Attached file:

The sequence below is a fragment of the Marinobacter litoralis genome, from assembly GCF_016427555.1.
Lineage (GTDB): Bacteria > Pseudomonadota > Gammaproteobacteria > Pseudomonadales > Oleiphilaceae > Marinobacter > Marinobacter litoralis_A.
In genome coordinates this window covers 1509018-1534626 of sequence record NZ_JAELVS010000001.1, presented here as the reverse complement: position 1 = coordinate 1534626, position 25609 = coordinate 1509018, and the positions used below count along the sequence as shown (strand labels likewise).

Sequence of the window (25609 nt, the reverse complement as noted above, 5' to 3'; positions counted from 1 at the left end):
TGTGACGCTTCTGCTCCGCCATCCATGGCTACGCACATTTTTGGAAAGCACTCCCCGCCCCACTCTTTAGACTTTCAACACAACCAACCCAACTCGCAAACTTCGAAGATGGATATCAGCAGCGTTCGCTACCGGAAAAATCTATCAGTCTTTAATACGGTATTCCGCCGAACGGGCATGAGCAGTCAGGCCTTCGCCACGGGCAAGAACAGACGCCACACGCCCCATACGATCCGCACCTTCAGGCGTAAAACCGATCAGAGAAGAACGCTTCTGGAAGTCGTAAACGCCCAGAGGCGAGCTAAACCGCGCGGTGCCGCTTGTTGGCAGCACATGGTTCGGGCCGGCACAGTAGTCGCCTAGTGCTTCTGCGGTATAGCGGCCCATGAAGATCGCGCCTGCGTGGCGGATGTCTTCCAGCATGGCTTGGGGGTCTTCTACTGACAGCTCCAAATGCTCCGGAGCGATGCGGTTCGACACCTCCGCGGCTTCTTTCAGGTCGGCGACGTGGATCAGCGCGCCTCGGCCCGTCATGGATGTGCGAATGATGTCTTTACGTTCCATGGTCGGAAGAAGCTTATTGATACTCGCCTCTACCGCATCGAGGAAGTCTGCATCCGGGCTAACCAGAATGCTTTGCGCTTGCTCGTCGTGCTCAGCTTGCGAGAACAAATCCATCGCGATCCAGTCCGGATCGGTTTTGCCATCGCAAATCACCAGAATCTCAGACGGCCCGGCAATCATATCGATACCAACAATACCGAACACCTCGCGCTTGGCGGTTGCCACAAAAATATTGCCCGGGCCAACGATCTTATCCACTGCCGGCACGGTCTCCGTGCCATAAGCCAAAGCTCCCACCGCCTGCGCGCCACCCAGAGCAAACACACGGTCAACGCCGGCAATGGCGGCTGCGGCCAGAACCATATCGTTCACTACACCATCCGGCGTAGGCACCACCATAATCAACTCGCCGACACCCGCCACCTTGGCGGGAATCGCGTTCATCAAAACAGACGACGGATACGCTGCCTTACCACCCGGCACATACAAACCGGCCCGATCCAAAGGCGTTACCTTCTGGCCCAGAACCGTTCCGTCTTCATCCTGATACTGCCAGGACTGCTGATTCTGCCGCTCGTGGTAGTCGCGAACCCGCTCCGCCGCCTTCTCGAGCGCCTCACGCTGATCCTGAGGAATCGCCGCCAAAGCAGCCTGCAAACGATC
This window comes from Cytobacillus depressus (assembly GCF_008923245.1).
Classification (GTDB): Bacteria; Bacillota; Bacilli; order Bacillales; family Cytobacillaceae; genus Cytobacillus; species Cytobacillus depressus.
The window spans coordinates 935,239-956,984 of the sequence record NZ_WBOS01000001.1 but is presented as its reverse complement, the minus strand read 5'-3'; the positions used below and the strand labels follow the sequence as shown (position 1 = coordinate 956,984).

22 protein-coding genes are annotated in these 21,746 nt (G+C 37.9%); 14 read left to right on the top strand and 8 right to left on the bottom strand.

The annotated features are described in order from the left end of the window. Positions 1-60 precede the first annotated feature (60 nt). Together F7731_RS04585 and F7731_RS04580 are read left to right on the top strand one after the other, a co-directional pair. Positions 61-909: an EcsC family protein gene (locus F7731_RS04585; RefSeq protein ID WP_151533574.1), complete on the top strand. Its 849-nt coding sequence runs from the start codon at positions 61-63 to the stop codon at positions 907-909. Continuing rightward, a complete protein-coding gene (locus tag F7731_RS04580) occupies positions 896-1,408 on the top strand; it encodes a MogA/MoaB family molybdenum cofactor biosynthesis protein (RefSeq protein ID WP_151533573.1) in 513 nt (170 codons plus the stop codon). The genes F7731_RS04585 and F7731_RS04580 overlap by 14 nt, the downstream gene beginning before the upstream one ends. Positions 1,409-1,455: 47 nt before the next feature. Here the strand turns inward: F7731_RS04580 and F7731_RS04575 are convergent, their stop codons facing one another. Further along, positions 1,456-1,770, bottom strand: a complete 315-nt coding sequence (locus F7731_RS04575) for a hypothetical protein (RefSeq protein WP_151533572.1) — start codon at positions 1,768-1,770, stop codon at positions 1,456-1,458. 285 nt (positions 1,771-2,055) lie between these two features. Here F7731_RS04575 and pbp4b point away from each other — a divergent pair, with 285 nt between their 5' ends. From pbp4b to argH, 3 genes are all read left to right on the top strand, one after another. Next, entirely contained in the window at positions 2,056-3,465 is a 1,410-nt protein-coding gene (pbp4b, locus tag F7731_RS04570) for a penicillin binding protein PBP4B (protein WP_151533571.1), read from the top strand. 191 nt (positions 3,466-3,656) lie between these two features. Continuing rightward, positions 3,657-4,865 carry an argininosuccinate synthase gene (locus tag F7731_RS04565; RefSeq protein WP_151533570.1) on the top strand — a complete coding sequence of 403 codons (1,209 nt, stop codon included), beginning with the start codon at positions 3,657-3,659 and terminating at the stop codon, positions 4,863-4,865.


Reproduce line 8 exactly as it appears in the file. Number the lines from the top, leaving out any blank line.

The window spans coordinates 935,239-956,984 of the sequence record NZ_WBOS01000001.1 but is presented as its reverse complement, the minus strand read 5'-3'; the positions used below and the strand labels follow the sequence as shown (position 1 = coordinate 956,984).